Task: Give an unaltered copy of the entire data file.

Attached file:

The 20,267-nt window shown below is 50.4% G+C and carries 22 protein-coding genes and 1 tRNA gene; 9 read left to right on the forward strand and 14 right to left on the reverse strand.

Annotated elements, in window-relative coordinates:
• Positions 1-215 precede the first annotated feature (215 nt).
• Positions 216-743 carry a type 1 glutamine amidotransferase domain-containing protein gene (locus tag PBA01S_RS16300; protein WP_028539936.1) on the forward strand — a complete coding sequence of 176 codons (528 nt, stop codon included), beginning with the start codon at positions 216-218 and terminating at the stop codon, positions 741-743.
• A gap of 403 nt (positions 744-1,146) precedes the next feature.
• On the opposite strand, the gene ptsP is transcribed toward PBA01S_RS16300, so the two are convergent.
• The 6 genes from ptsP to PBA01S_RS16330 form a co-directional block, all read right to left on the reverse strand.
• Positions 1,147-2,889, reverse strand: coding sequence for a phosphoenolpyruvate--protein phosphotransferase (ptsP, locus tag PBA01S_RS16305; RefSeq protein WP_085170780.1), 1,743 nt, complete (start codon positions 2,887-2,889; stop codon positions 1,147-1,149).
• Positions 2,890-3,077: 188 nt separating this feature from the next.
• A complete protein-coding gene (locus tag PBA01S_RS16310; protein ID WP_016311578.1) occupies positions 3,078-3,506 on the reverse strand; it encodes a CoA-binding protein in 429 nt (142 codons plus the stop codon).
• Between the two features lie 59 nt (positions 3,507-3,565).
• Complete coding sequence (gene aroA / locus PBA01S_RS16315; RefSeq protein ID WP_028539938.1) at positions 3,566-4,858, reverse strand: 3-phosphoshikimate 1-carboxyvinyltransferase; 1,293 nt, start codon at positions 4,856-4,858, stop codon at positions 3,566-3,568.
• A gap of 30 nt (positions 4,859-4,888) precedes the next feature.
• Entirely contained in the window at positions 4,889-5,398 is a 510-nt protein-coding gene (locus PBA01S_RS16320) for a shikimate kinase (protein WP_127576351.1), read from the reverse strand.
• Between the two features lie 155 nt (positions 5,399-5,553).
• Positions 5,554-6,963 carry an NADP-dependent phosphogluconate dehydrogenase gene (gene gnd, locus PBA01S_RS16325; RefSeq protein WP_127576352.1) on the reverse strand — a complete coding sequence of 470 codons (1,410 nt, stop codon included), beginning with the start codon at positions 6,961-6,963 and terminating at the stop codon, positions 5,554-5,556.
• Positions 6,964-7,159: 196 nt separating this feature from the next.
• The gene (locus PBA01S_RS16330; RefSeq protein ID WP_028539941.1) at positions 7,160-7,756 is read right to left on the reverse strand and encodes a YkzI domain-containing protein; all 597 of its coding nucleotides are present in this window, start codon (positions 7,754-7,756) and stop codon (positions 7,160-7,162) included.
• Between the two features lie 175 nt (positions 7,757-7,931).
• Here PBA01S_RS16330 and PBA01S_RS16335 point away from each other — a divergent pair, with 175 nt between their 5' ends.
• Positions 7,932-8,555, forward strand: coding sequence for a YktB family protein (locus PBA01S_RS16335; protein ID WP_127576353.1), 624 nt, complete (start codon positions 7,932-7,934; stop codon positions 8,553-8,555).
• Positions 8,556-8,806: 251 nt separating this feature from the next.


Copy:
The 20,267-nt window shown below is 50.4% G+C and carries 22 protein-coding genes and 1 tRNA gene; 9 read left to right on the forward strand and 14 right to left on the reverse strand.

Annotated elements, in window-relative coordinates:
• Positions 1-215 precede the first annotated feature (215 nt).
• Positions 216-743 carry a type 1 glutamine amidotransferase domain-containing protein gene (locus tag PBA01S_RS16300; protein WP_028539936.1) on the forward strand — a complete coding sequence of 176 codons (528 nt, stop codon included), beginning with the start codon at positions 216-218 and terminating at the stop codon, positions 741-743.
• A gap of 403 nt (positions 744-1,146) precedes the next feature.
• On the opposite strand, the gene ptsP is transcribed toward PBA01S_RS16300, so the two are convergent.
• The 6 genes from ptsP to PBA01S_RS16330 form a co-directional block, all read right to left on the reverse strand.
• Positions 1,147-2,889, reverse strand: coding sequence for a phosphoenolpyruvate--protein phosphotransferase (ptsP, locus tag PBA01S_RS16305; RefSeq protein WP_085170780.1), 1,743 nt, complete (start codon positions 2,887-2,889; stop codon positions 1,147-1,149).
• Positions 2,890-3,077: 188 nt separating this feature from the next.
• A complete protein-coding gene (locus tag PBA01S_RS16310; protein ID WP_016311578.1) occupies positions 3,078-3,506 on the reverse strand; it encodes a CoA-binding protein in 429 nt (142 codons plus the stop codon).
• Between the two features lie 59 nt (positions 3,507-3,565).
• Complete coding sequence (gene aroA / locus PBA01S_RS16315; RefSeq protein ID WP_028539938.1) at positions 3,566-4,858, reverse strand: 3-phosphoshikimate 1-carboxyvinyltransferase; 1,293 nt, start codon at positions 4,856-4,858, stop codon at positions 3,566-3,568.
• A gap of 30 nt (positions 4,859-4,888) precedes the next feature.
• Entirely contained in the window at positions 4,889-5,398 is a 510-nt protein-coding gene (locus PBA01S_RS16320) for a shikimate kinase (protein WP_127576351.1), read from the reverse strand.
• Between the two features lie 155 nt (positions 5,399-5,553).
• Positions 5,554-6,963 carry an NADP-dependent phosphogluconate dehydrogenase gene (gene gnd, locus PBA01S_RS16325; RefSeq protein WP_127576352.1) on the reverse strand — a complete coding sequence of 470 codons (1,410 nt, stop codon included), beginning with the start codon at positions 6,961-6,963 and terminating at the stop codon, positions 5,554-5,556.
• Positions 6,964-7,159: 196 nt separating this feature from the next.
• The gene (locus PBA01S_RS16330; RefSeq protein ID WP_028539941.1) at positions 7,160-7,756 is read right to left on the reverse strand and encodes a YkzI domain-containing protein; all 597 of its coding nucleotides are present in this window, start codon (positions 7,754-7,756) and stop codon (positions 7,160-7,162) included.
• Between the two features lie 175 nt (positions 7,757-7,931).
• Here PBA01S_RS16330 and PBA01S_RS16335 point away from each other — a divergent pair, with 175 nt between their 5' ends.
• Positions 7,932-8,555, forward strand: coding sequence for a YktB family protein (locus PBA01S_RS16335; protein ID WP_127576353.1), 624 nt, complete (start codon positions 7,932-7,934; stop codon positions 8,553-8,555).
• Positions 8,556-8,806: 251 nt separating this feature from the next.